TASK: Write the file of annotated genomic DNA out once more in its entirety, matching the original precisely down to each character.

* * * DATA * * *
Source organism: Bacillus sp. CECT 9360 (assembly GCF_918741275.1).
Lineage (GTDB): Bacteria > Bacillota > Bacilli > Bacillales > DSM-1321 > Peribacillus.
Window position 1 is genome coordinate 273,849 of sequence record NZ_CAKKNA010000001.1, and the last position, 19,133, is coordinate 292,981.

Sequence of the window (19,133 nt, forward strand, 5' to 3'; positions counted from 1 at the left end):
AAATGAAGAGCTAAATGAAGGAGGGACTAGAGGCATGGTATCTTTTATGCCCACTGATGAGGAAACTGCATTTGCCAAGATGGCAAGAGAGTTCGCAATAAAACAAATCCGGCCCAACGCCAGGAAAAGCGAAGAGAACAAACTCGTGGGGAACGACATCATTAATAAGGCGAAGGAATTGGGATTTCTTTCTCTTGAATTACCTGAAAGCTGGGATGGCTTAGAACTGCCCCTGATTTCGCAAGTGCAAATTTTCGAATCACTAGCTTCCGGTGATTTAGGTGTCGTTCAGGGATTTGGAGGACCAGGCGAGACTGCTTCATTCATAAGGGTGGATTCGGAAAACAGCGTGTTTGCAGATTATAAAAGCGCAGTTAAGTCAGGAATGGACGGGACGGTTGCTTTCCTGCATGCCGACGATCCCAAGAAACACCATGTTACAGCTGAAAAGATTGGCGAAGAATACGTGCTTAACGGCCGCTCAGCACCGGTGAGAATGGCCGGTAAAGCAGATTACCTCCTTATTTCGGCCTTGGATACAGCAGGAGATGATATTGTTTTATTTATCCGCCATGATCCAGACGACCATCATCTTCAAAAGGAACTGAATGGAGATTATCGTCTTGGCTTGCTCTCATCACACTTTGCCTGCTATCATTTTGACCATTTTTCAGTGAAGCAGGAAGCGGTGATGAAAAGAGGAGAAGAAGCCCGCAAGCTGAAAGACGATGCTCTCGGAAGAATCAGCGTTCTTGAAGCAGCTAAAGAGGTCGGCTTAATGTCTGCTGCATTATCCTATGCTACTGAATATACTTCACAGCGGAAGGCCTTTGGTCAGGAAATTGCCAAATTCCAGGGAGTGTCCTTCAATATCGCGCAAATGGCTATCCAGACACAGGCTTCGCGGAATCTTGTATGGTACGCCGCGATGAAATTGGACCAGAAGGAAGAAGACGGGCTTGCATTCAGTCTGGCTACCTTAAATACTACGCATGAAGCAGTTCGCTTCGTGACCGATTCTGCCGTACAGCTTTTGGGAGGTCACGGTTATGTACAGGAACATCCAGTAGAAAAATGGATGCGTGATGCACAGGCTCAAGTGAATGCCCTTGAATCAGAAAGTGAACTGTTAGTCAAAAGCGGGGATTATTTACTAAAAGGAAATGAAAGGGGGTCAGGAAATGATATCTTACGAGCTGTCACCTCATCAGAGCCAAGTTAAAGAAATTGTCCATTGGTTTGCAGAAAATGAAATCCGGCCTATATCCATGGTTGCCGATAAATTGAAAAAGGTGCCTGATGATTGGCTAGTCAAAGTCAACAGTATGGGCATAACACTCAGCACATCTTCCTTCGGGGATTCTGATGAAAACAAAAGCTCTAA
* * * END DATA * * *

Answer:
Source organism: Bacillus sp. CECT 9360 (assembly GCF_918741275.1).
Lineage (GTDB): Bacteria > Bacillota > Bacilli > Bacillales > DSM-1321 > Peribacillus.
Window position 1 is genome coordinate 273,849 of sequence record NZ_CAKKNA010000001.1, and the last position, 19,133, is coordinate 292,981.

Sequence of the window (19,133 nt, forward strand, 5' to 3'; positions counted from 1 at the left end):
AAATGAAGAGCTAAATGAAGGAGGGACTAGAGGCATGGTATCTTTTATGCCCACTGATGAGGAAACTGCATTTGCCAAGATGGCAAGAGAGTTCGCAATAAAACAAATCCGGCCCAACGCCAGGAAAAGCGAAGAGAACAAACTCGTGGGGAACGACATCATTAATAAGGCGAAGGAATTGGGATTTCTTTCTCTTGAATTACCTGAAAGCTGGGATGGCTTAGAACTGCCCCTGATTTCGCAAGTGCAAATTTTCGAATCACTAGCTTCCGGTGATTTAGGTGTCGTTCAGGGATTTGGAGGACCAGGCGAGACTGCTTCATTCATAAGGGTGGATTCGGAAAACAGCGTGTTTGCAGATTATAAAAGCGCAGTTAAGTCAGGAATGGACGGGACGGTTGCTTTCCTGCATGCCGACGATCCCAAGAAACACCATGTTACAGCTGAAAAGATTGGCGAAGAATACGTGCTTAACGGCCGCTCAGCACCGGTGAGAATGGCCGGTAAAGCAGATTACCTCCTTATTTCGGCCTTGGATACAGCAGGAGATGATATTGTTTTATTTATCCGCCATGATCCAGACGACCATCATCTTCAAAAGGAACTGAATGGAGATTATCGTCTTGGCTTGCTCTCATCACACTTTGCCTGCTATCATTTTGACCATTTTTCAGTGAAGCAGGAAGCGGTGATGAAAAGAGGAGAAGAAGCCCGCAAGCTGAAAGACGATGCTCTCGGAAGAATCAGCGTTCTTGAAGCAGCTAAAGAGGTCGGCTTAATGTCTGCTGCATTATCCTATGCTACTGAATATACTTCACAGCGGAAGGCCTTTGGTCAGGAAATTGCCAAATTCCAGGGAGTGTCCTTCAATATCGCGCAAATGGCTATCCAGACACAGGCTTCGCGGAATCTTGTATGGTACGCCGCGATGAAATTGGACCAGAAGGAAGAAGACGGGCTTGCATTCAGTCTGGCTACCTTAAATACTACGCATGAAGCAGTTCGCTTCGTGACCGATTCTGCCGTACAGCTTTTGGGAGGTCACGGTTATGTACAGGAACATCCAGTAGAAAAATGGATGCGTGATGCACAGGCTCAAGTGAATGCCCTTGAATCAGAAAGTGAACTGTTAGTCAAAAGCGGGGATTATTTACTAAAAGGAAATGAAAGGGGGTCAGGAAATGATATCTTACGAGCTGTCACCTCATCAGAGCCAAGTTAAAGAAATTGTCCATTGGTTTGCAGAAAATGAAATCCGGCCTATATCCATGGTTGCCGATAAATTGAAAAAGGTGCCTGATGATTGGCTAGTCAAAGTCAACAGTATGGGCATAACACTCAGCACATCTTCCTTCGGGGATTCTGATGAAAACAAAAGCTCTAA